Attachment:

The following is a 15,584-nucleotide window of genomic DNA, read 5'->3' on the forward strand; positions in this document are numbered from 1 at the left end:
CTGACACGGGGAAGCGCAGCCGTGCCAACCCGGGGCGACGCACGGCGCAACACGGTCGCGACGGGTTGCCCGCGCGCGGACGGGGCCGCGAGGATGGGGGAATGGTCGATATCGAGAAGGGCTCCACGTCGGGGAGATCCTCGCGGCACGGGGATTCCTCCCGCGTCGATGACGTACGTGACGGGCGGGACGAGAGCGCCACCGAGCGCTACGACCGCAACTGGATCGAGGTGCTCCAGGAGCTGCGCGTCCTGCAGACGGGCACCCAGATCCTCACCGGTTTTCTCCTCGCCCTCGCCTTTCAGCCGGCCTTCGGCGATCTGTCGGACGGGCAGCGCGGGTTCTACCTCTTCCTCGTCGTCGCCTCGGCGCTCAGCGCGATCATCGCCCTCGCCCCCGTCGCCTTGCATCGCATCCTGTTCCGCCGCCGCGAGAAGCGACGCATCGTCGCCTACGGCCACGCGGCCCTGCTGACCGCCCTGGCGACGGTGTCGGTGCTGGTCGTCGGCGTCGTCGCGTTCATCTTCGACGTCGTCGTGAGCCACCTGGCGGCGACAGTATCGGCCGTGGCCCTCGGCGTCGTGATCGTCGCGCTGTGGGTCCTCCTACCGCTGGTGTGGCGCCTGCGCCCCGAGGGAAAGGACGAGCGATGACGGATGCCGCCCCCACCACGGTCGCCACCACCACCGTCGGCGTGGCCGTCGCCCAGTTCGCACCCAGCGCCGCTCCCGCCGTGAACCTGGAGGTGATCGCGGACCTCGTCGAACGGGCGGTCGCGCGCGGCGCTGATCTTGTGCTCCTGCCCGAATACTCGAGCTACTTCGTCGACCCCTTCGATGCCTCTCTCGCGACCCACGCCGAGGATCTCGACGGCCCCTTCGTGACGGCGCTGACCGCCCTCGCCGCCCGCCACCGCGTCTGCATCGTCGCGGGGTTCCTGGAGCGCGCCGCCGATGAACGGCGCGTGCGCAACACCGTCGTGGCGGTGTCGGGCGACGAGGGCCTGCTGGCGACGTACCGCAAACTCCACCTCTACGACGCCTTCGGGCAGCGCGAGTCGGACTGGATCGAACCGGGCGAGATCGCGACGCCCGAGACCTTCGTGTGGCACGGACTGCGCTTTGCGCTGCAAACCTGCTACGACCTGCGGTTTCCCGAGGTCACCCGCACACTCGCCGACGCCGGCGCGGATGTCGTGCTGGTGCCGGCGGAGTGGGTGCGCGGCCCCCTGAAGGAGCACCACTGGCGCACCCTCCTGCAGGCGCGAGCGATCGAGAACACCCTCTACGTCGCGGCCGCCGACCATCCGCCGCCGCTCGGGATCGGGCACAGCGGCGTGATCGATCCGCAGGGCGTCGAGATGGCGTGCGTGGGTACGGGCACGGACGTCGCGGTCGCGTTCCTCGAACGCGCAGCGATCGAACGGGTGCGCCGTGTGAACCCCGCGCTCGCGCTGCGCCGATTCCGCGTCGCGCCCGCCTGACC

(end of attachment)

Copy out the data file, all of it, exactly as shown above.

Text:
The following is a 15,584-nucleotide window of genomic DNA, read 5'->3' on the forward strand; positions in this document are numbered from 1 at the left end:
CTGACACGGGGAAGCGCAGCCGTGCCAACCCGGGGCGACGCACGGCGCAACACGGTCGCGACGGGTTGCCCGCGCGCGGACGGGGCCGCGAGGATGGGGGAATGGTCGATATCGAGAAGGGCTCCACGTCGGGGAGATCCTCGCGGCACGGGGATTCCTCCCGCGTCGATGACGTACGTGACGGGCGGGACGAGAGCGCCACCGAGCGCTACGACCGCAACTGGATCGAGGTGCTCCAGGAGCTGCGCGTCCTGCAGACGGGCACCCAGATCCTCACCGGTTTTCTCCTCGCCCTCGCCTTTCAGCCGGCCTTCGGCGATCTGTCGGACGGGCAGCGCGGGTTCTACCTCTTCCTCGTCGTCGCCTCGGCGCTCAGCGCGATCATCGCCCTCGCCCCCGTCGCCTTGCATCGCATCCTGTTCCGCCGCCGCGAGAAGCGACGCATCGTCGCCTACGGCCACGCGGCCCTGCTGACCGCCCTGGCGACGGTGTCGGTGCTGGTCGTCGGCGTCGTCGCGTTCATCTTCGACGTCGTCGTGAGCCACCTGGCGGCGACAGTATCGGCCGTGGCCCTCGGCGTCGTGATCGTCGCGCTGTGGGTCCTCCTACCGCTGGTGTGGCGCCTGCGCCCCGAGGGAAAGGACGAGCGATGACGGATGCCGCCCCCACCACGGTCGCCACCACCACCGTCGGCGTGGCCGTCGCCCAGTTCGCACCCAGCGCCGCTCCCGCCGTGAACCTGGAGGTGATCGCGGACCTCGTCGAACGGGCGGTCGCGCGCGGCGCTGATCTTGTGCTCCTGCCCGAATACTCGAGCTACTTCGTCGACCCCTTCGATGCCTCTCTCGCGACCCACGCCGAGGATCTCGACGGCCCCTTCGTGACGGCGCTGACCGCCCTCGCCGCCCGCCACCGCGTCTGCATCGTCGCGGGGTTCCTGGAGCGCGCCGCCGATGAACGGCGCGTGCGCAACACCGTCGTGGCGGTGTCGGGCGACGAGGGCCTGCTGGCGACGTACCGCAAACTCCACCTCTACGACGCCTTCGGGCAGCGCGAGTCGGACTGGATCGAACCGGGCGAGATCGCGACGCCCGAGACCTTCGTGTGGCACGGACTGCGCTTTGCGCTGCAAACCTGCTACGACCTGCGGTTTCCCGAGGTCACCCGCACACTCGCCGACGCCGGCGCGGATGTCGTGCTGGTGCCGGCGGAGTGGGTGCGCGGCCCCCTGAAGGAGCACCACTGGCGCACCCTCCTGCAGGCGCGAGCGATCGAGAACACCCTCTACGTCGCGGCCGCCGACCATCCGCCGCCGCTCGGGATCGGGCACAGCGGCGTGATCGATCCGCAGGGCGTCGAGATGGCGTGCGTGGGTACGGGCACGGACGTCGCGGTCGCGTTCCTCGAACGCGCAGCGATCGAACGGGTGCGCCGTGTGAACCCCGCGCTCGCGCTGCGCCGATTCCGCGTCGCGCCCGCCTGACC